An Interview with Don Cheek
Prescott Now: How long have you been playing?
Don Cheek: Our first official gig as The CheekTones was Feb 3, 2007 — right there on the patio at Coyote Joe’s, which is now Whiskey River! The only original members are me on guitar and vocals, and Ines (rhymes with Guinness) Vitols, who plays violin.
In 2012 we added Drew Hall on lead guitar; in 2021 Cozzy Bohrman took over bass duties; and in ’22, Scott Ellis joined us on drums. It’s a killer lineup — everyone is such a good fit. These kids play well together!
Prescott Now: What genre or genres of music do you play? What about them inspires you?
Don Cheek: Always the hardest question — it’s not easy to label what we play. One name for it is “friendly rock and roll.” It’s a mix of classic rock, with a little Americana, a little blues, a little folk and a smidgin of country.
We always play some originals and we’re fortunate that so many of our fans know them and sing along. We like to play songs you don’t hear in bars much — obscure cuts by artists you know. We always play some originals that I’ve written, and we’re fortunate that so many of our fans know them and sing along.
Prescott Now: What is the key to being a successful musical act in Prescott and Northern Arizona?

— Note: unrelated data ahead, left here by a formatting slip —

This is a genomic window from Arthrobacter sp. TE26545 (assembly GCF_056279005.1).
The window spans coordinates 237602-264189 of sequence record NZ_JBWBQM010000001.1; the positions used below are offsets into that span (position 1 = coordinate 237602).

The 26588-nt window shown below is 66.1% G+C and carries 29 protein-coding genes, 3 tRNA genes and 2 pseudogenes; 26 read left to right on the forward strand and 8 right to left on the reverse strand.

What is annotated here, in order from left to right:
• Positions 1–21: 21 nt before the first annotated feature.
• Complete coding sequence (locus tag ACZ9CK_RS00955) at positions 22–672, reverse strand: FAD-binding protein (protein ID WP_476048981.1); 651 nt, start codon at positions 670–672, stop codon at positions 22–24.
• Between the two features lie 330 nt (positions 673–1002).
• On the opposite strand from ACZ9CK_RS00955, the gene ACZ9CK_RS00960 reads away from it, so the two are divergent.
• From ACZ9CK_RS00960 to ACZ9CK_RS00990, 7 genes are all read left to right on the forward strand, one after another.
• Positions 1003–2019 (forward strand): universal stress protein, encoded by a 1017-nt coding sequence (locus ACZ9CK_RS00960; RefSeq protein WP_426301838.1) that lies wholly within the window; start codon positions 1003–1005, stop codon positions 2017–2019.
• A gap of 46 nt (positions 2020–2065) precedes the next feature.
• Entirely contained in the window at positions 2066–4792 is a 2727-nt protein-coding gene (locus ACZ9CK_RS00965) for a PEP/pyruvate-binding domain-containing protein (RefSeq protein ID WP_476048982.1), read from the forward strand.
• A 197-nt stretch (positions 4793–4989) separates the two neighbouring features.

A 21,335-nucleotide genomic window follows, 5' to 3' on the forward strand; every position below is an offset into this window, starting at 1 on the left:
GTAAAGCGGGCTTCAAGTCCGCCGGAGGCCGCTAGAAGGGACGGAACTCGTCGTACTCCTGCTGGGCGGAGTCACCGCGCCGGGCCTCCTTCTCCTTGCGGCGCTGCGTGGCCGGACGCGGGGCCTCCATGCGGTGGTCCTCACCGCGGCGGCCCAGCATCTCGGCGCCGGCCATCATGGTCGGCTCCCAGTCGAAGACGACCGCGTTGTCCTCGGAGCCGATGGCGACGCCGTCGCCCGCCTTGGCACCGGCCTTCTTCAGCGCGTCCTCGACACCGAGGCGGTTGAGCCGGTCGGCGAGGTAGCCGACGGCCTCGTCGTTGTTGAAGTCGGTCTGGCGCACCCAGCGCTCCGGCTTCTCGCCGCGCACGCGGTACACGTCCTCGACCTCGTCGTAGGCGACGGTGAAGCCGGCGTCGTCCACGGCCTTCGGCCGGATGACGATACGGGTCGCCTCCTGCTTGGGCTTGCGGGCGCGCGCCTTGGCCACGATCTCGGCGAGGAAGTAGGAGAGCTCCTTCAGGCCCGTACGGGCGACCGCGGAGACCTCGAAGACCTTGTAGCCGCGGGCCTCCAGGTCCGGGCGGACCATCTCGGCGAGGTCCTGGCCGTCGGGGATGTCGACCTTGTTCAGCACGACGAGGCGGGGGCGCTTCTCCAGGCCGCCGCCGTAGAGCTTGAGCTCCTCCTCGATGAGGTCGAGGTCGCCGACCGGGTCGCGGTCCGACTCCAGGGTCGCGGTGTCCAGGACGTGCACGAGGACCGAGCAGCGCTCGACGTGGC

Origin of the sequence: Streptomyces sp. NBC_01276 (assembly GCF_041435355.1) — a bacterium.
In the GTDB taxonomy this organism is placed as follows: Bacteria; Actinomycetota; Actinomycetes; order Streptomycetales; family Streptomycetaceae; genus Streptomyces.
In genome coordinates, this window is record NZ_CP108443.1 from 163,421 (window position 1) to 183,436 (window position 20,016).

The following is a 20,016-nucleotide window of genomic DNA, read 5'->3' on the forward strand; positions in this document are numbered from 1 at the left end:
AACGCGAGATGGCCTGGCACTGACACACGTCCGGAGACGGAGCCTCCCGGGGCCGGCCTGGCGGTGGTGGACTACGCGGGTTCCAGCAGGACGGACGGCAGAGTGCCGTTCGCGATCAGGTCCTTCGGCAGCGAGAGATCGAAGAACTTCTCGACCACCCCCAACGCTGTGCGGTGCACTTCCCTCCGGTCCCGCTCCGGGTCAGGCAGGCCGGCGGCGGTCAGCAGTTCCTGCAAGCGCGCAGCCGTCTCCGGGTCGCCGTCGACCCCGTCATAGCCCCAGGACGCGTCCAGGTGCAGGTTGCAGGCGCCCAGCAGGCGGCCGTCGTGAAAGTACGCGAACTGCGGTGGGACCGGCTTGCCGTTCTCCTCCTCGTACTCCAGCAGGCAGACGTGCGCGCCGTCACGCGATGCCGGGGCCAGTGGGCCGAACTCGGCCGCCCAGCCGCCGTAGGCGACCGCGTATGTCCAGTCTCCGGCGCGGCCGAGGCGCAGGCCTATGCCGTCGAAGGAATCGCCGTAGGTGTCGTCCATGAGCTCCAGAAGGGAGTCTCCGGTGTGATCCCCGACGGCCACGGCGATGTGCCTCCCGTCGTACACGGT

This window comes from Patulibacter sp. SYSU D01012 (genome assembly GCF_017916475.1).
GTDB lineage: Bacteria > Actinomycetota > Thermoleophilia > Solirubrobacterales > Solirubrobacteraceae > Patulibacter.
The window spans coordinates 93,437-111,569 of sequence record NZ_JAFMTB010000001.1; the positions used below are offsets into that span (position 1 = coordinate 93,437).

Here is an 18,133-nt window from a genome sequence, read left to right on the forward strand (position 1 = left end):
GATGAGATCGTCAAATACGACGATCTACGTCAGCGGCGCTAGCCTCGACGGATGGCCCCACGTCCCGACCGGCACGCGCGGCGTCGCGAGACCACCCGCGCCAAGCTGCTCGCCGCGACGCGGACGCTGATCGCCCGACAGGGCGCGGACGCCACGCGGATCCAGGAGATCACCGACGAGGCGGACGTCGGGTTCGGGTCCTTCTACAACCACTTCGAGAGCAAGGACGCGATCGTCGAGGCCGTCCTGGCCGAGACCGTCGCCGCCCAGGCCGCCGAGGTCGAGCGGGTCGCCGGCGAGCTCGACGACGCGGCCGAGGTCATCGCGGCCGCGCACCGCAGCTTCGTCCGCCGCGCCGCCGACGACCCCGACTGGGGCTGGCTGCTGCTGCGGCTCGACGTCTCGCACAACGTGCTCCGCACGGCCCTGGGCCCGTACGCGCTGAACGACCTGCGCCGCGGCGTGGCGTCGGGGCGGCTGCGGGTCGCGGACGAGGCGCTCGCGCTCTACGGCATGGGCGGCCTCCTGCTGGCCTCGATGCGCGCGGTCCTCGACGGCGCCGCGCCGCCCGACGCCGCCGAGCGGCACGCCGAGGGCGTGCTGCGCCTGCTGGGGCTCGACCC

Don Cheek: If you’re talking about playing bars and clubs, it’s a good idea to mix in songs people know, songs that get their feet moving and their heart pumping. It’s not complicated. And you have to show up and have fun — folks are out to have a good time, and you set that tone. We’ve been told many times, the thing people like about us is that it looks like we’re having fun. ‘Cause we are!
Prescott Now: What’s the smallest audience you’ve ever played for, and the biggest?
Don Cheek: We played the grand opening of CityScape in Phoenix, back in 2010. We went on right before Third Eye Blind, and the crowd was up to a couple thousand. And we’re told that the crowd for our shows in the Prescott Summer Concert series is around 2,000, but who knows for sure?
We once played the 10-12 Lounge in Clarkdale on a Saturday, and the “crowd” was two kind ladies who drove over from Prescott, and two patrons at the bar. We seldom play to an empty room these days.
Prescott Now: Where do you find the inspiration for your songwriting or
Don Cheek: It’s clear from a CheekTones’ show that we dig playing for our regular crowd, our fans and friends, and it’s even better when newcomers wander in and just can’t leave. We of course love the music, love the onstage camaraderie, but it’s the connection to the audience, the smiling faces, that keeps us coming back.
Prescott Now: What brought you to Prescott?
Don Cheek: I retired here; Cozzy grew up here; Ines came to attend Prescott College and stayed; Scott came from the Valley decades ago, and Drew moved here as a teenager.
Prescott is a musical town, with so many venues close together, and we’re booked right here as much as we can do — and it’s all only minutes from home. We’ve been called “Prescott’s House Band” by some. We’re just a hometown band, playing in a place we love.